Charlie Hebdo: Professors discuss French colonialism, responsible journalism following Parisian massacre

Scott Murphy, News Editor

On January 7, two gunmen entered the Paris headquarters of satirical magazine Charlie Hebdo, which initiated three days of terror in France that resulted in seventeen deaths and inspired protests across Europe and the Middle East.

The gunmen, two jihadist brothers (both French citizens) with ties to Al-Qaeda operations in Syria and Yemen, targeted the magazine due to its frequent criticism of Islam and specifically its past publication of satirical cartoons that sacrilegiously depict the prophet Muhammad (mere depiction of the prophet is in itself an act of blasphemy in Islam).

Eight journalists attending a weekly editorial meeting at the headquarters were killed by the two gunmen, as well as a caretaker, visitor and two police officers.

A chase by French police forces then ensued, which ended finally on January 9 when both gunmen were killed after a standoff with police.

Two other shootings occurred within this time frame, both of which have since been determined by French officials to be tied to the original Charlie Hebdo shooting.

One lone gunman killed a policewoman in the Paris suburb of Montrougue, while another took hostages in a kosher supermarket and killed four people before being killed by police.

Charlie Hebdo has continued their weekly publication schedule despite the attacks, with their first issue since the incident being published on January 14 with a cover depicting the prophet Muhammad shedding a tear and holding a sign saying “Je suis Charlie,” a solidaristic rallying cry used by supporters of the magazine which translates to “I am Charlie.”

Above him appears the phrase “Tout est pardonné,” which translates to “All is forgiven.”

Father Jerome Day, O.S.B., an Assistant Professor of communications and English with a prior career in the field of journalism, stressed the importance of the Western tradition of preserving freedom of expression.

“While respect for others and their beliefs is important in any civilized society, the Western tradition has long recognized the importance of freedom of speech, even when that speech is annoying, disturbing and irreverent,” Father Jerome posited. “If the West is to preserve its heritage of free speech, those who live in our society must recognize that the way I preserve freedom of expression is by recognizing another’s. The attack on the cartoonists, reporters and editors of Charlie Hebdo was an outrageous attack on us all. The best way to defeat ideas that we find obnoxious is by sharing ideas that are stronger, better and true.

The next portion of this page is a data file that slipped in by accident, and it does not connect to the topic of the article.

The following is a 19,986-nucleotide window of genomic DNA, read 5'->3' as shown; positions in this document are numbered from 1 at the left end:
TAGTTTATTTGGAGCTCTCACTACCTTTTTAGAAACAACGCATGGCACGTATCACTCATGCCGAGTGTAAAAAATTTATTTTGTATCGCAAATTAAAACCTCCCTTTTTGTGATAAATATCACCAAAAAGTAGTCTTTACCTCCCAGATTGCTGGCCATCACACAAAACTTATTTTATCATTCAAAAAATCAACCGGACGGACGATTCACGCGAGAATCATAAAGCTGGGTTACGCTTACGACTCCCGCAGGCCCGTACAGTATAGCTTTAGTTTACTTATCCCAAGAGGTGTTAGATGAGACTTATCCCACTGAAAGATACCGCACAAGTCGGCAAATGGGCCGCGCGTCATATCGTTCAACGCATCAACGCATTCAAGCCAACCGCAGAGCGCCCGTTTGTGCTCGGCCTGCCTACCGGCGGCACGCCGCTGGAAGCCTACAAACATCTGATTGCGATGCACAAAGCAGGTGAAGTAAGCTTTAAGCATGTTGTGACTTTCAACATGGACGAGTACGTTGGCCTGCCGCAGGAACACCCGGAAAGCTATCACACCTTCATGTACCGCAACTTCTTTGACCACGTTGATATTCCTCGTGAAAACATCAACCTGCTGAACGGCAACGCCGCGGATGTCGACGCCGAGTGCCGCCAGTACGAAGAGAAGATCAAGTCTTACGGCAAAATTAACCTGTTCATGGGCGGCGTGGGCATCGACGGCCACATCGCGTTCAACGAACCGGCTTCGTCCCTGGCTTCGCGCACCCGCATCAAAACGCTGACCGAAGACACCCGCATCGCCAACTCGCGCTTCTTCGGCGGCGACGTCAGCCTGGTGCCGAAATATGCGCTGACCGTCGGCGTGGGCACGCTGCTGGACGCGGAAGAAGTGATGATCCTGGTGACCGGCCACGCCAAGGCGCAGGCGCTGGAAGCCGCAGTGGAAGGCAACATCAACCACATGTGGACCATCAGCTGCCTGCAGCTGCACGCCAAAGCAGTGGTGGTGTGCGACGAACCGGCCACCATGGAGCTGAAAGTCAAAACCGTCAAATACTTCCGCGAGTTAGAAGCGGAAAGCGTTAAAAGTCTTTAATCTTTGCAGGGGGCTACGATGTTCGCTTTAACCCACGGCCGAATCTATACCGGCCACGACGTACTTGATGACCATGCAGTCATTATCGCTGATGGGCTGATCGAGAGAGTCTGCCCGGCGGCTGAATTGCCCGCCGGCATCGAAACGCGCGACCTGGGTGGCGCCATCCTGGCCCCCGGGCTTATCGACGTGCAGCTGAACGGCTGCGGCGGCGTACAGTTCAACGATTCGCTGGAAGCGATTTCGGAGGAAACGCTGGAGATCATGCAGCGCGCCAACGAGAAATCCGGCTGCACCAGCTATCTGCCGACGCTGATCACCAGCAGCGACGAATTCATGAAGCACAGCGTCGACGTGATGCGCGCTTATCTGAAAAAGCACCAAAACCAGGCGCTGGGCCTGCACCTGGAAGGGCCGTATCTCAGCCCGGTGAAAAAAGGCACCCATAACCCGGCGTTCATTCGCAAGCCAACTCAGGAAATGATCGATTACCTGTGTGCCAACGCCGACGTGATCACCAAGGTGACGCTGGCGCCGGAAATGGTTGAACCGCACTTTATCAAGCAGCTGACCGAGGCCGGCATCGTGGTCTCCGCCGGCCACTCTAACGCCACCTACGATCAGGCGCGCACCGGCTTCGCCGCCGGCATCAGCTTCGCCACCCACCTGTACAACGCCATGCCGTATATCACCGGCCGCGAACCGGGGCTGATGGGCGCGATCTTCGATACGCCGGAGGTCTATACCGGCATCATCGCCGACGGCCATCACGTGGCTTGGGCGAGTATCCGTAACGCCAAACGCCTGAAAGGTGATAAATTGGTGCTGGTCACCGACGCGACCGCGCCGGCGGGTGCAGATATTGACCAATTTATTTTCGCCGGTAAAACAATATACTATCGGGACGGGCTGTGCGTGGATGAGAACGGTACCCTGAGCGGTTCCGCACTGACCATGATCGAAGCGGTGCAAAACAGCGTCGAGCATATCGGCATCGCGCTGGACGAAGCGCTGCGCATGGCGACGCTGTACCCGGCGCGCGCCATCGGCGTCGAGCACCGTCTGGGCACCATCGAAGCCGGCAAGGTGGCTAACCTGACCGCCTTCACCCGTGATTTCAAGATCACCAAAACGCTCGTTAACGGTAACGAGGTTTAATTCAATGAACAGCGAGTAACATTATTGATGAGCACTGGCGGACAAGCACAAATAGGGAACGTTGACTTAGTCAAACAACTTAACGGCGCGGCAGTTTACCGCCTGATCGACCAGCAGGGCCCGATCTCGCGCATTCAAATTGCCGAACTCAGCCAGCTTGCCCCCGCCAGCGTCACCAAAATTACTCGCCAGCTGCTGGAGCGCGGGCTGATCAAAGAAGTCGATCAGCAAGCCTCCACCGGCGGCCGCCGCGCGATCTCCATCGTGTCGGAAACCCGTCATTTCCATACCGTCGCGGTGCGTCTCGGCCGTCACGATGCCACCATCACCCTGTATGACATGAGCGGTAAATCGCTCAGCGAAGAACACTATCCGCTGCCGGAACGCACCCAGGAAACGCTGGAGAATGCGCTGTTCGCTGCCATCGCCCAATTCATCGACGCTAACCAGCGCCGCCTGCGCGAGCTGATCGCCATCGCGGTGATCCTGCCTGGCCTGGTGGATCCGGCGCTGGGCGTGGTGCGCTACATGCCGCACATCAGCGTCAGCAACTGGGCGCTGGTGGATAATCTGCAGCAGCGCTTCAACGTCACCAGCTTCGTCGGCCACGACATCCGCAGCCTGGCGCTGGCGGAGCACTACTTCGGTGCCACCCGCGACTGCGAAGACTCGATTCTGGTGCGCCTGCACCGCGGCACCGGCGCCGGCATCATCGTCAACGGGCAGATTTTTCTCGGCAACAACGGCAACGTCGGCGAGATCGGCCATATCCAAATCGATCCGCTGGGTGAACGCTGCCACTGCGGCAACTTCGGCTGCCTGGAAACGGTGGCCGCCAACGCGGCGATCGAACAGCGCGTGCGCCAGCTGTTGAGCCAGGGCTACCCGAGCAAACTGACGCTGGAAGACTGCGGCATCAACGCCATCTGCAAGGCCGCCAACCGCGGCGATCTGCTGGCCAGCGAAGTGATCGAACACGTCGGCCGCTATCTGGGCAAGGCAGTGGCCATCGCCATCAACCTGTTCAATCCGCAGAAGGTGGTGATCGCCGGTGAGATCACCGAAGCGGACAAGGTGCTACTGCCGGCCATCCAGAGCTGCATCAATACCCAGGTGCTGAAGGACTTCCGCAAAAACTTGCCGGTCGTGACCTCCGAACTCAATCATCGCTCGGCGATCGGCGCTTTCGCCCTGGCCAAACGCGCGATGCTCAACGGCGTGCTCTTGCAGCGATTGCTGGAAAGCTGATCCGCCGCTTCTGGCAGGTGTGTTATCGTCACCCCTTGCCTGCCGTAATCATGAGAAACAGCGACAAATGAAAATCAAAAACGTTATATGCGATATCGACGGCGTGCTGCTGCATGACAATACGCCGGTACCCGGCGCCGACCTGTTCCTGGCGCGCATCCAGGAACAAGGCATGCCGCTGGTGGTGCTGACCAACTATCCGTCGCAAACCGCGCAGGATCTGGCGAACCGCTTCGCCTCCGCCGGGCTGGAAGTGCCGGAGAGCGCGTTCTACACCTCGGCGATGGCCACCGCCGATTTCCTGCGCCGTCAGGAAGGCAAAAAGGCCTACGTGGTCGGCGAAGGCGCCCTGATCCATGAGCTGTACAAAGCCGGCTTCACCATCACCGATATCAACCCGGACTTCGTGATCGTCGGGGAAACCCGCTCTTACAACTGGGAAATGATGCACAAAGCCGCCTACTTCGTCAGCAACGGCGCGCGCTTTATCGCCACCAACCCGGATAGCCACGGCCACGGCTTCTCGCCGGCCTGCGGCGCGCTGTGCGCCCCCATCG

Junior Rebecca Mullin is currently studying international business at the American Business School of Paris for her spring semester, and shared her experiences thus far in the country.

“I live in the 20th arrondissement (which is where the Charlie Hebdo headquarters is), and so far, there have been no protests that I’ve seen, but a lot of military and police walking around in the streets, metro and tourist attractions and a lot of army trucks driving around. There are also signs everywhere saying ‘Je suis Charlie’ and ‘Nous sommes Charlie’” Mullin explained.

She added that “I was very nervous before coming here because of what happened, but I feel very safe and in no danger from the incident itself. Although, I am very aware of the potential issues that can further arise.”

Assistant French Professor Caroline Wakaba Futamura, who has conducted research on Muslim women in Morocco, provided insight into the history of French colonialization that added context to the situation.

Many French Muslim citizens immigrated from or have ancestry in Algeria, Morocco and Tunisia, with the colonial relationship between these countries and France having provoked a strained history, particularly the brutal French-Algerian war fought over Algerian independence.

It is this history of oppression and rebellion that kindles radical Islamists’ agenda, with Professor Futamura adding that their use of religious justification masks these deeper issues.

Professor Futamura went on to describe Islam as a peaceful religion based on her interactions with individual Muslims in Morocco, and cautioned that critiques of Islam like Charlie Hebdo’s publications ultimately aggrieved all Muslims in the process of targeting individual terrorists.

“Freedom of expression was originally intended to protect minorities from injustice, but in this instance, the press misused that right to do destructive things,” Professor Futamura explained. “Just as these terrorists distort Islam, Charlie Hebdo distorted the spirit of freedom of expression.”

Chair of the Politics Department Barbara Baudot, who has worked for the United Nations and maintains a residency in France, elaborated further on this issue of interpreting these freedoms.

“Freedom of speech is a great thing, but it needs to come with a sense of good taste and empathy for the other,” Professor Baudot shared. “Why make fun of all Muslims by satirizing Mohammed, a very sacred figure for them? Why not satirize one of the terrorist leaders instead?”

Professor Baudot continued by describing publications like Charlie Hebdo’s as incriminating all Muslims, most of whom are merely peaceful underdogs that are “Suffering terribly at the hands of their own radicals as well as colonialism and imperialism from the West.”